Here are findings from Alam’s review of 98 studies on cosmetic dermatology procedures:

Injectable botulinum toxins tape A or neurotoxins: “These have been around for 20 years and during that entire period, when an approved pharmaceutical product in approved doses is used for cosmetic purposes, there have not been any instances of serious reactions,” Alam reported.

Liposuction: “Tumescent liposuction, the kind when you inject fluid into the area where you are removing fat, has been shown to be exceedingly safe,” Alam said. “The main potential complication, excessive bleeding, simply doesn’t occur with that form of liposuction when appropriate rules are followed because the anesthetic used in the procedure prevents bleeding.”

Low-level laser light for fat removal: “Some companies sell products they claim can cause changes in skin and subcutaneous tissue,” Alam said. “One of these devices has been approved for reducing fat. It’s safe, but we have very limited information about its degree of effectiveness or how long the result lasts.”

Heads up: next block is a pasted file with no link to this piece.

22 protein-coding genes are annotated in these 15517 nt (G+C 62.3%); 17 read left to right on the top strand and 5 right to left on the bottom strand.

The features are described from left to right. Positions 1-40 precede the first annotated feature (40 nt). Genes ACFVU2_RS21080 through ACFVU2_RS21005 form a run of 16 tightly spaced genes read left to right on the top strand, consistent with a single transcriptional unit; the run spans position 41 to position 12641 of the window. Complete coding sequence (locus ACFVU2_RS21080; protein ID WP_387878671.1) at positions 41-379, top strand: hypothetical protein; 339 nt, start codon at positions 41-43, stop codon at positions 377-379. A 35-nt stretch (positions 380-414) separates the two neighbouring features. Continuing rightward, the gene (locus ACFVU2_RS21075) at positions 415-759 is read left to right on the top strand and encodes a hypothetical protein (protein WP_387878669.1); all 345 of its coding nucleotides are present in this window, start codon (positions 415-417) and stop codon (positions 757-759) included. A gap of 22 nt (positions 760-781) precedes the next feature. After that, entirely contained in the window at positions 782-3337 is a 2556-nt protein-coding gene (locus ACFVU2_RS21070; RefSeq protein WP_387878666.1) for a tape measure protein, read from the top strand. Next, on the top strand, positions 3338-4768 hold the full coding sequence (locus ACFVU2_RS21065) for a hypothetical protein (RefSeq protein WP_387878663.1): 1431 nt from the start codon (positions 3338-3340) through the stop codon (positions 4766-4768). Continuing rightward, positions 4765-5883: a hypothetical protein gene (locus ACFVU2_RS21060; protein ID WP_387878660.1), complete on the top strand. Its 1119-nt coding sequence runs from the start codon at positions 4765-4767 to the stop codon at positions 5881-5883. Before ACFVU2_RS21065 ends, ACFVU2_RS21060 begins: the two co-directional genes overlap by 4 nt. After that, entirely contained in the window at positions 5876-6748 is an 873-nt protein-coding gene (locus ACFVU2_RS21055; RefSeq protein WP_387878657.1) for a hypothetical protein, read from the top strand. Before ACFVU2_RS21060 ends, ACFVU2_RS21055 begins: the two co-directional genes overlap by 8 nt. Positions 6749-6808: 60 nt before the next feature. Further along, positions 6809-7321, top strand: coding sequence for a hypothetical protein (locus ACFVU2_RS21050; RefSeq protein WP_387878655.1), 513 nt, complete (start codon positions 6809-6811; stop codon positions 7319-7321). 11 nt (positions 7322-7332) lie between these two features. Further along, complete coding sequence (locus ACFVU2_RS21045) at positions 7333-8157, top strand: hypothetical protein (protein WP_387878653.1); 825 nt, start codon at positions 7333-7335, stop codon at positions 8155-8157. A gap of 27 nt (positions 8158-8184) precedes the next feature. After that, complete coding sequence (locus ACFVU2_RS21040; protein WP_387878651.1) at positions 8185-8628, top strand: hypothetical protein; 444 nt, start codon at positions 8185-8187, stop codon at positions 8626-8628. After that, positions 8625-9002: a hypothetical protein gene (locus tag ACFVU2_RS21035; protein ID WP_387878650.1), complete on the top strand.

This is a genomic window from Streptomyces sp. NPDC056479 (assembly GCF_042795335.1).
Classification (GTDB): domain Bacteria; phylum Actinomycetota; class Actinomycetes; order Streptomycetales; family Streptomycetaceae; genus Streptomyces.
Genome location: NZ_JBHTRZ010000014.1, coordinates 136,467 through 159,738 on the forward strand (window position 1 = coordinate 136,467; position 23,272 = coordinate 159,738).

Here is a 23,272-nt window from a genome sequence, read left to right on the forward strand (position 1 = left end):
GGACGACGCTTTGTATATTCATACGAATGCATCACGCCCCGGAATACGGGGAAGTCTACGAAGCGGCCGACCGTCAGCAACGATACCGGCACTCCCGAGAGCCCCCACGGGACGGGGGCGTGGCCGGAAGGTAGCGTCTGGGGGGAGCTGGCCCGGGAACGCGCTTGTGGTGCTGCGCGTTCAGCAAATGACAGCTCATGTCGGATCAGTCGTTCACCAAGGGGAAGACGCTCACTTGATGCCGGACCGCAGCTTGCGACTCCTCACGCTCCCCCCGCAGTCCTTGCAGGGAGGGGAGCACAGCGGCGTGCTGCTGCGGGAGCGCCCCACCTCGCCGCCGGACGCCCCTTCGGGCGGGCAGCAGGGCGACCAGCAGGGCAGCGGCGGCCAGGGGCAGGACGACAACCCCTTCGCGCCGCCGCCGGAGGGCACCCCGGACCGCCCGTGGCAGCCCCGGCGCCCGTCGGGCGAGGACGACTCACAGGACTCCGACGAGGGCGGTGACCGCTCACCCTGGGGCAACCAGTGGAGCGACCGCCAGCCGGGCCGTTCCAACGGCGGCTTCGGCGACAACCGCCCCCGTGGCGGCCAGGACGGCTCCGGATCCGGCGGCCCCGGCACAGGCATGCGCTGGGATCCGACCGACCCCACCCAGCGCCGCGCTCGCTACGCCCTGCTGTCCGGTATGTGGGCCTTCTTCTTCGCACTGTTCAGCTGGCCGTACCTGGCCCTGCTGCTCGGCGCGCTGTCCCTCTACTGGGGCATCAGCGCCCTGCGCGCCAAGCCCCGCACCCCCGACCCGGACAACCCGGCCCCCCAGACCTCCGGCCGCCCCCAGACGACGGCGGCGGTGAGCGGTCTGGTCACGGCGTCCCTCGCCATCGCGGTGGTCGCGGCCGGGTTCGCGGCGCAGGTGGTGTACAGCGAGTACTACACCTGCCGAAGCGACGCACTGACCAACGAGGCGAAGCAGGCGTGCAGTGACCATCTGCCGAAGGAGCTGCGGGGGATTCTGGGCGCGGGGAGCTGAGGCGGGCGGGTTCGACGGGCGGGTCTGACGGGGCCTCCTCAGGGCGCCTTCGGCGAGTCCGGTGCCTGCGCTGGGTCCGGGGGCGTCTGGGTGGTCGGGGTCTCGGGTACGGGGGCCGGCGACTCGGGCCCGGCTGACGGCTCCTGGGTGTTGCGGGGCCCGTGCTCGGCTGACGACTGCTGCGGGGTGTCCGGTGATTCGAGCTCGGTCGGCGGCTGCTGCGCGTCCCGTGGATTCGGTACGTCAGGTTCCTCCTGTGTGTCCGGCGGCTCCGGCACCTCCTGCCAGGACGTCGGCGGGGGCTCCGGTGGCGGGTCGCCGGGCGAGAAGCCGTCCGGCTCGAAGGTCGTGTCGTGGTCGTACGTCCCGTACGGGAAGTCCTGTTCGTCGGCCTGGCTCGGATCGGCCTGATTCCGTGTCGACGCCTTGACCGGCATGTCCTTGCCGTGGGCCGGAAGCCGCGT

Fat freezing: A device sandwiches the fat on the abdomen or thighs between two cooling plates. The fat cells die and are absorbed by the body. “It’s FDA approved and does work,”Alam said, “but we don’t know how long it lasts or how many cubic centimeters of fat will go away in different patients. While it appears to be safe and is a promising treatment, we won’t know for several more years if there is a downside or if fat removal is truly permanent.”

Non-invasive skin tightening: These devices use radio-frequency energy or infrared light or ultrasound to heat and shrink the skin. “Some tightening definitely occurs,” Alam said. “What we don’t know is exactly how much tightening goes on, who it will work on or how long it will last.” One study compared facelifts to these minimally invasive methods and found that they provided approximately one-third the tightening benefits of surgical facelifts.

Obstacles to Big Research Trials

Several obstacles prevent conducting large-scale research trials on cosmetic procedures and devices, Alam said. Because the FDA’s approval mechanism for devices is less rigorous than for drugs, the agency doesn’t compel pharmaceutical companies to do large trials. Thus, companies may test a device on as few as 50 or 100 patients. As soon as a mechanism gets approval, companies aren’t motivated to do more testing or to compare one procedure to another.

Nor is there government funding for cosmetic surgery trials. Recently, the FDA asked companies with recently approved devices to continue monitoring patients even after approval to make sure no new problems are uncovered later.